Artists participating in the Geographies of the Future exhibit contemplate futurity and the stakes of virtual collaboration in a live discussion. Featuring Ala Younis, Majd al-Shihabi and Ahmad Barclay of Palestine Open Maps, Ali Yass and Ahmed Isamaldin, Areej Huniti and Eliza Goldox, and Barış Doğrusöz. Moderated by Jessica Holland and Bridget Guarasci. The exhibit Geographies of the Future: Traveling the Arab Majority World in Virtual Reality experiments with virtual media to render possible impossible worlds. Participating artists reimagine geographies of the Arab-majority world in order to analyze political violence or to chart anew known landscapes.
Ala Younis is an artist, with curatorial, film and publishing projects. Younis investigates the ambiguity of the archive and its persistent manipulation of the imagination, seeking to examine instances where historical and political events collapse into personal ones. She is co-founder of the publishing initiative Kayfa ta, co-Head of Berlinale’s Forum Expanded, member of the Academy of Arts of the World (Cologne), and co-Artistic Director of Singapore Biennale 2022.
Majd al-Shihabi is a PhD Student in Geography at the University of Toronto focusing on the role of technology in urban systems and policy design.
Ahmad Barclay is an architect, visual communicator, and product designer and partner with Visualizing Impact who is actively engaged in projects involving data visualization, visual sotrytelling, and learning through play.
Barış Doğrusöz recuperates the geographical substrate of a more or less distant past to create works that interrogate the notion of territory, border and scale, whether physical or symbolic, and examine how fragmented elements such as found footage, military material, archeological artifacts and codes operate as a prequel or premonition for a near future fiction. Doğrusöz is based in Beirut and holds a BA in Visual Arts and an MFA from HEAR (Haute Ecole des Arts du Rhin – Ecole Superieure des Beaux-Arts Le Quai), France.
Areej Huniti is an artist and researcher based in Amman, Jordan. Her current work explores the magic and seduction of reality. Huniti received an MA in Global Digital Cultures from SOAS University of London.
Eliza Goldox is an artist and project initiator working on solo and collaborative projects involving a variety of media with a focus on film, installation and new media. Goldox received an MA in Art and Design, from Chelsea College, University of the Arts London in 2011.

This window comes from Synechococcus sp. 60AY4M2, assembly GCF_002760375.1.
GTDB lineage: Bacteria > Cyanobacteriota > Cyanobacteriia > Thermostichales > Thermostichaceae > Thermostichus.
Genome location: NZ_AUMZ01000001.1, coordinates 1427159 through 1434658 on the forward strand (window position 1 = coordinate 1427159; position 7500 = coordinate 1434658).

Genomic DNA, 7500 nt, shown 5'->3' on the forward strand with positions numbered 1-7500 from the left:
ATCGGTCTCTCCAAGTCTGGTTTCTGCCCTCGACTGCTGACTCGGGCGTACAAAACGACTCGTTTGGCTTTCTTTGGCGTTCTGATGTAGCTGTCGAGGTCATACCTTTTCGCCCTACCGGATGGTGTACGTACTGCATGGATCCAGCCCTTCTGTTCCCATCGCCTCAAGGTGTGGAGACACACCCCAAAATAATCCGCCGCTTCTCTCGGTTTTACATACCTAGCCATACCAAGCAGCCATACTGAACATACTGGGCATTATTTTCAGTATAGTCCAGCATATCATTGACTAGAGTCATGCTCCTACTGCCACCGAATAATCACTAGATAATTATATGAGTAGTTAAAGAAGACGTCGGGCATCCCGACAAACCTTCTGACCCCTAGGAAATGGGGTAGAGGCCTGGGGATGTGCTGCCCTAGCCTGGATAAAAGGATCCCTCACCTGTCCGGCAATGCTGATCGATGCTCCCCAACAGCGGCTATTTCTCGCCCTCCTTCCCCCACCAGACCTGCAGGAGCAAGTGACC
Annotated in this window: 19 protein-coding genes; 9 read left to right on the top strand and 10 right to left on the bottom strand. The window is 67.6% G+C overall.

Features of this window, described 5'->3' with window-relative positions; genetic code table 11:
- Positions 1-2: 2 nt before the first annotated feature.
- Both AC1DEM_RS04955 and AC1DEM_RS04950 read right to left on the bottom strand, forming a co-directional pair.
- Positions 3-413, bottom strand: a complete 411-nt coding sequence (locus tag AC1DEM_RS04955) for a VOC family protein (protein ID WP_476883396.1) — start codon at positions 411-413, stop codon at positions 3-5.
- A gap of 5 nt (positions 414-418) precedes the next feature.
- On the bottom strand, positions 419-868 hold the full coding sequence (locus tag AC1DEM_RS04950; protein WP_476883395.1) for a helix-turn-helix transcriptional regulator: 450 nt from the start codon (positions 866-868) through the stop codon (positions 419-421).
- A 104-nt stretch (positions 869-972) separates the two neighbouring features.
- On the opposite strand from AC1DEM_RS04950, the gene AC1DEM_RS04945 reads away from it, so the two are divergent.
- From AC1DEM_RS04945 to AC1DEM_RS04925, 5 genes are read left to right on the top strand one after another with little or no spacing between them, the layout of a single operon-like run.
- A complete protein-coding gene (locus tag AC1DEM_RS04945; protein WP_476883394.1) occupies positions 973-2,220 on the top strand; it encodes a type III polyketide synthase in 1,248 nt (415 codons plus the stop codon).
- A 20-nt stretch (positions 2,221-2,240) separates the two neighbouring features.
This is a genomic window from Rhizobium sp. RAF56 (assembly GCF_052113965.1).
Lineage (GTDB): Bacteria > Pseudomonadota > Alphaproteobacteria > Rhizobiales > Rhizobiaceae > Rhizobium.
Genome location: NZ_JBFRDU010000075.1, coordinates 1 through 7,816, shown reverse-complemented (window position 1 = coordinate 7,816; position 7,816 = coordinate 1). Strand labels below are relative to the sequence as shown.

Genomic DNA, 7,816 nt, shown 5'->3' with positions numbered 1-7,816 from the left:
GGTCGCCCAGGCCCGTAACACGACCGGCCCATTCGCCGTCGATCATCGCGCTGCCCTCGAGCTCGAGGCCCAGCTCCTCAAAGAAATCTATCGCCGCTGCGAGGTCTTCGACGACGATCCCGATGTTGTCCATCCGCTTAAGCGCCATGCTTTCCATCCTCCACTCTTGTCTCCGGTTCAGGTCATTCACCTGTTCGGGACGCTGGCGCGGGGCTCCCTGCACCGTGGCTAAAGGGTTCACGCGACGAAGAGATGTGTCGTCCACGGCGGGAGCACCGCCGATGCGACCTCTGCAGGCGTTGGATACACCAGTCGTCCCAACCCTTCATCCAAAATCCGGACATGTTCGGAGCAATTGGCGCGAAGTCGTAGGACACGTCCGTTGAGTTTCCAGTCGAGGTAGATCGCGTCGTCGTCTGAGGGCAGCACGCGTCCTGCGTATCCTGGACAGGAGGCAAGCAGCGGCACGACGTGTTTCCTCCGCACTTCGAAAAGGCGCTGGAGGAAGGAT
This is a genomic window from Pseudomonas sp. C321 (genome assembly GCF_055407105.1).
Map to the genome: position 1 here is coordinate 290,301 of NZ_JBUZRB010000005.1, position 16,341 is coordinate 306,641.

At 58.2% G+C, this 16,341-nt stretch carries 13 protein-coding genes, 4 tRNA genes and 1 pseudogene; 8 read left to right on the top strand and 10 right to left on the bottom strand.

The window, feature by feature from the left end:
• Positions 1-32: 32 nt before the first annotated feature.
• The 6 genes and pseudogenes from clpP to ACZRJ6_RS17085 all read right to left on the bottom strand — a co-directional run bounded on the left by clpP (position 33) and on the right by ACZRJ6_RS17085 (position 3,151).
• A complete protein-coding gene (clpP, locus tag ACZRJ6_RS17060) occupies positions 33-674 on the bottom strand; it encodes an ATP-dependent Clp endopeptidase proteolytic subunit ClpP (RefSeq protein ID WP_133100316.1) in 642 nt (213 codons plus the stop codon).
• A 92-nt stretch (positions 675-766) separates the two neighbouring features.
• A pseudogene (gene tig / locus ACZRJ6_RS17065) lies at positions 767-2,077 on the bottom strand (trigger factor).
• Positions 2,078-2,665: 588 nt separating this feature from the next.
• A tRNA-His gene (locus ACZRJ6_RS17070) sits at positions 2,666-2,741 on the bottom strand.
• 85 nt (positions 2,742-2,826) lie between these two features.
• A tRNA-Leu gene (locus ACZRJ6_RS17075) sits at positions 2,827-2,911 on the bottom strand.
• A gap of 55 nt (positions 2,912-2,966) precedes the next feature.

HUNITI GOLDOX In their joint practice HUNITI GOLDOX use new media technologies such as VR, video art and writing to develop spaces and tools for collective imagining.
Ali Yass is a painter and filmmaker based in Berlin. His works are concerned with the theme of resistance. Ali completed his BA in Fine Arts at the University of Jordan in 2015. He is currently studying at the University of Arts (UdK) Berlin.
Ahmed Isamaldin is a visual artist-designer and blogger from Khartoum based in Berlin. Isamaldin studied physics at the University of Khartoum and graphic design and photography in Cairo. His artistic practice focuses on immigration and psychology, as well as the processes of revolutions, de-colonial design, and technology.
Jessica Holland is the Manager of Knowledge Production and Pedagogy at the Forum on Arab and Muslim Affairs, part of the Arab Studies Institute. Jessica is also co-curator of the upcoming exhibition “Geographies of the Future: Traveling the Arab World in Virtual Reality (2024). Jessica was formerly the project co-lead for a digitization and online education project, the ACOR Digital Archive in Amman, Jordan. Jessica gained an MA with distinction in Middle Eastern Studies and Arabic from SOAS, University of London, in 2018. She presented her dissertation on decolonial ‘affordances’ within the digital archive to peers at Photo Archives VII conference, organized by NYU Dhabi Institut in Florence (2019). Jessica received her BA in History of Art from the University of Cambridge in 2013.
Bridget Guarasci is Assistant Professor of Anthropology at Franklin & Marshall College and a 2021-2022 Wenner-Gren Hunt Postdoctoral Scholar. She is an environmental anthropologist whose work examines how war and conflict create ecological life in the Arab majority world. At first blush, nature and war might appear to be oxymoronic. People commonly think of nature as teeming with life. Wetlands are seen as transitional spaces between land and sea where migrating birds alight unifying biodiversity hotspots across the globe during seasonal migrations. Nature in this sense conveys an image of peace and tranquility. War is conceptualized as almost its exact opposite. Rife with bombs, artillery, pain, and suffering, war tears through the social fabric to destroy life and livelihood. Guarasci’s work demonstrates that contrary to popular thinking nature and war are not paradoxical, but entangled processes of making and harnessing the biosphere. Her scholarship analyzes how the material effects of emplacing water ecologies is a form of political violence.
April 13, 2022